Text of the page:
After a long and hard job search, Lucy manages to get an internship at one of the largest global public relations agencies in Chicago. She also gets several good agency jobs in San Francisco, including one at a global public relations firm working in technology. Lucy is struggling with her decision. She knows that she doesn’t really want to work in technology, but she does want to stay close to home if possible. Both agency jobs pay around the same, and she would be able to grow in each company with hard work. She also could jump location eventually should she desire to experience working in a different city.
Should Lucy choose to stay close to home or move away to a more desirable career opportunity? Which option will bring Lucy more happiness? What is more important, individual career goals or family responsibility and loyalty? Does Lucy have an ethical responsibility to consider family when preparing for her future career? Why or why not?
A Framework for Ethical Decision-Making
How to Deal With Moving Away From Your Family
Photo by Amanda Tipton available under a Creative Commons license.
Monday, Nov. 11, 2013
Entries for "Browsing or Cyberstalking" must be received by midnight, Sunday, November 24th, 2013. Subscribe to the blog (by RSS or by e-mail in the right hand column) for updates.
**DISCLAIMER: All characters and scenarios in this post are fictional.**
Lauren is a junior at a small university. While she finds she fits in at her college, her decision to attend was based on following her high school boyfriend of two years, Dave. After two more years of dating in college, Dave decides he wants to go separate ways, and thinks it best if the two don’t see each other anymore.
Though they have no face-to-face interaction, Lauren maintains her online connections to Dave. She constantly checks on what he is doing and who he is spending time with through his Facebook posts, Instagram photos, and tweets. She often shows up at restaurants or bars he says he is attending, and “accidentally” runs into him, to force real life interaction.
A few weeks later, Lauren is browsing Dave’s Facebook and notices that he is spending a lot of time with a sophomore at their university, Emily. She immediately feels jealous and starts to monitor Emily’s social media pages as well. She even begins comparing herself with Emily to her friends, complaining about how Dave “lowered his standards.”
It’s been several months since Lauren’s break up with Dave, and while they haven’t spent time together in person, she knows the ins and outs of his life. She talks about him so much to her friends, that they’ve started to become sick of it. She’s also making herself miserable because her online monitoring isn’t letting her get over her break-up. One day, one of Lauren and Dave’s mutual friends approaches Dave and tells him Lauren has been checking up on him and his new girlfriend on social media. Dave is surprised and disturbed by the information.
What should Dave do, keeping in mind they are all still students at the same university? Is Lauren’s “online monitoring” equivalent to cyberstalking? What is the line between checking up on your old friends and stalking them? Have you ever personally engaged in cyberstalking or know of someone who has? Do you notice cyberstalking as a trend on college campuses?
by olalindberg under a Creative Commons license.
Monday, Sep. 16, 2013
The best student comment on "Outside the Fold" wins a $100 Amazon gift certificate. Entries must be received by midnight, Sunday, September 29th, 2013. Subscribe to the blog (by RSS or by e-mail in the right hand column) for updates.
**DISCLAIMER: All characters and scenarios in this post are fictional.**
Alexa comes from a close-knit Chinese family. Her parents came to the United States from Beijing in 1981 so that her father could attend college. Alexa was born in California, and her parents chose to remain in the U.S. Although they are comfortable in their adopted homeland, they remain very traditional about certain things. In particular, they expect Alexa to marry a Chinese boy.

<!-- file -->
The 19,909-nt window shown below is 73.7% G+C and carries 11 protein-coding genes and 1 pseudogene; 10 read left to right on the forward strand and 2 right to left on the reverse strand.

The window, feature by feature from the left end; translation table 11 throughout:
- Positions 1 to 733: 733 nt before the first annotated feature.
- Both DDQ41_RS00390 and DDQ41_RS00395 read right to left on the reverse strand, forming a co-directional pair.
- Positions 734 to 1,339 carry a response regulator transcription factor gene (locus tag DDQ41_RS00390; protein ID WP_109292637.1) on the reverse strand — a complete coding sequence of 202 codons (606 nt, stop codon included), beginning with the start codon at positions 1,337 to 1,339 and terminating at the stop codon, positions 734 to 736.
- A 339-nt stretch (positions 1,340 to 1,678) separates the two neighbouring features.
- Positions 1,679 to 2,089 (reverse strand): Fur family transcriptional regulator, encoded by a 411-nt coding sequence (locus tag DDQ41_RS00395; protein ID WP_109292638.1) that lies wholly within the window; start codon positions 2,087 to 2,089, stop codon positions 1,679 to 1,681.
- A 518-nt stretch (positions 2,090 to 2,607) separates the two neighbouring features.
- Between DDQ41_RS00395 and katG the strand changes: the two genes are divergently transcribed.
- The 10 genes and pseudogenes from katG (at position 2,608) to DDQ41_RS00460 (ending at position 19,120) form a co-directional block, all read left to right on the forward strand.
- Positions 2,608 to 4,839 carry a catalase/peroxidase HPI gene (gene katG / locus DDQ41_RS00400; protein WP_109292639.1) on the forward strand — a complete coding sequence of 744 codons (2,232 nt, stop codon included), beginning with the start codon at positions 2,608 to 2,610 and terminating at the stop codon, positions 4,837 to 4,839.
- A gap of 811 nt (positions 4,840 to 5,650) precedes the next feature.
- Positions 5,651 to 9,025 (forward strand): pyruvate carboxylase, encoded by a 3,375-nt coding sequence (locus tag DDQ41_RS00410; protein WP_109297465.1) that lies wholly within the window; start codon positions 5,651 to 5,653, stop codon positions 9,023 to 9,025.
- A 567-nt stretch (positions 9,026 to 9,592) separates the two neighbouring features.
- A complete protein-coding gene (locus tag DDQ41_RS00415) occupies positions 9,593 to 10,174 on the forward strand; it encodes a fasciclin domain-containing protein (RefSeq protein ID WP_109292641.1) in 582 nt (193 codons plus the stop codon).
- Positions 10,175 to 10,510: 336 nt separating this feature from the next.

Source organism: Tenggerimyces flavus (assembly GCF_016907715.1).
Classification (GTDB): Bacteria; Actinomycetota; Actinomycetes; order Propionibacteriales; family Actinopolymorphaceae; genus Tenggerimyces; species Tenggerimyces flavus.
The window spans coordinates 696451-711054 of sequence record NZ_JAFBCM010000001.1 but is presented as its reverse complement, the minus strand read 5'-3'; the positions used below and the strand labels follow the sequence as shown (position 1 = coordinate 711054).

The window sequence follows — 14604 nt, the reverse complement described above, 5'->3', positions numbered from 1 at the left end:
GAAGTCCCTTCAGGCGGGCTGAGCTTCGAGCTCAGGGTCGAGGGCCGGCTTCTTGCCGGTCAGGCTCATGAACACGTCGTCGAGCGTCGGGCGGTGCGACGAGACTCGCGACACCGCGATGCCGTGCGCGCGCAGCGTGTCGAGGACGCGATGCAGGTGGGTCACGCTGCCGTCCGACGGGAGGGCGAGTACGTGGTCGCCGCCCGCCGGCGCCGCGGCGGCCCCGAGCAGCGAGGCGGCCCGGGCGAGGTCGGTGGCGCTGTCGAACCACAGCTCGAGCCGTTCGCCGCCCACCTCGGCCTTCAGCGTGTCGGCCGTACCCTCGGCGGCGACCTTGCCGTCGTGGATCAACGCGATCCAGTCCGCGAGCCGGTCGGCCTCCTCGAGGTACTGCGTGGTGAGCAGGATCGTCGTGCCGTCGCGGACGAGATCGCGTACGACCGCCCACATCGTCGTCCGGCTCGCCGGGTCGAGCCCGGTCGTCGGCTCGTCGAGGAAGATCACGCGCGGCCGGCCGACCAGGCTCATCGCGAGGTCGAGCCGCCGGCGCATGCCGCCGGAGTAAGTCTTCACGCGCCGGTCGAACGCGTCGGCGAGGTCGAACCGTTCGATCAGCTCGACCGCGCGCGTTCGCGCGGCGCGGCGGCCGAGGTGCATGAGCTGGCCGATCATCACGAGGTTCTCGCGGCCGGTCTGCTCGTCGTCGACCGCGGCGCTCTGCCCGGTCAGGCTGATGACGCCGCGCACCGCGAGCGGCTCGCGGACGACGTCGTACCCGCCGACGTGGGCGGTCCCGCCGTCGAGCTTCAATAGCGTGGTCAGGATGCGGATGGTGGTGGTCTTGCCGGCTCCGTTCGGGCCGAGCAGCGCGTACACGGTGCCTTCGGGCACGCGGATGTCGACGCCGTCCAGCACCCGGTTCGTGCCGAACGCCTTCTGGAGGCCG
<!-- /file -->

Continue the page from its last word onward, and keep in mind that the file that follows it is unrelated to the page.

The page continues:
Alexa, however, doesn’t see things the same way. When she went away to college, she was open to dating people from every ethnicity. She started seeing Brian, an Irish Catholic guy, two months into their freshman year. Now a junior, Alexa is expecting a visit from her parents, and Brian would like to meet them.
Should Alexa introduce Brian to her family? Is it racist for Alexa’s parents to oppose interracial relationships?
Monday, Nov. 12, 2012
The best college student comment on "Boys Will Be Boys" wins a $100 Amazon gift certificate. Entries must be received by midnight, November 25th. Finalists are selected by likes, so get your friends to like your comment. Subscribe to the blog (by RSS or by email in the right hand column) for updates.
Julia and Ricky have been dating for about a year now, and are completely committed to one another. All of their friends feel that they have a strong relationship with a solid foundation.
Despite this, however, Julia has been noticing a pattern that concerns her. Ricky regularly watches pornography, which she really doesn’t like. After ignoring it for a while, Julia mentions that it bothers her, and makes her feel like Ricky is cheating on her.
Ricky apologizes, but explains that it’s solely for “release,” and means absolutely nothing beyond that. Julia feels that pornography objectifies women in a way that undermines their relationship, and her self-esteem also suffers a hit when she thinks about the images that go across her boyfriend’s screen. Her best friend tells her not to worry because “boys will be boys,” and Julia reluctantly acknowledges that she knows that many college guys do this. She thinks that she may be blowing things out of proportion, but she can’t shake the feeling of betrayal.
Is Julia overreacting, or should Ricky change his habits to honor the relationship? Do the moral implications change whether or not Ricky and Julia are sexually active?
Photo by fb
available under a Creative Commons License on Flickr.
Monday, Aug. 29, 2011
Best student comment wins a $50 Amazon Gift Certificate. Responses must be received by midnight September 4, 2011
Katherine entered college with a very high standard for herself regarding sex. She is proud of her choice to remain a virgin until marriage. Now she has met the most amazing guy during the fall term of her freshman year. Max, her boyfriend, believes physical affection and even sex are important ways of showing how much two people care for each other. He has pressed Katherine to express their growing romance sexually, but so far she has said no.
Should Katherine revise her beliefs about sex because someone she respects and wants to have a deep relationship with believes differently? His views are probably the mainstream views among their friends, she realizes.
Should Max keep pressing her for sex? Is his bringing it up often a legitimate part of his wanting to express his love for her? Or do his frequent suggestions show a lack of respect for her beliefs?
Some resources you may find useful:
A Framework for Ethical Decision Making
More College Hookups, but More Virgins Too
10 Truly Shocking Stats on STDs and College Students
Photo by AWKWORDrap available under Attribution- Non Commercial- No Derivs License.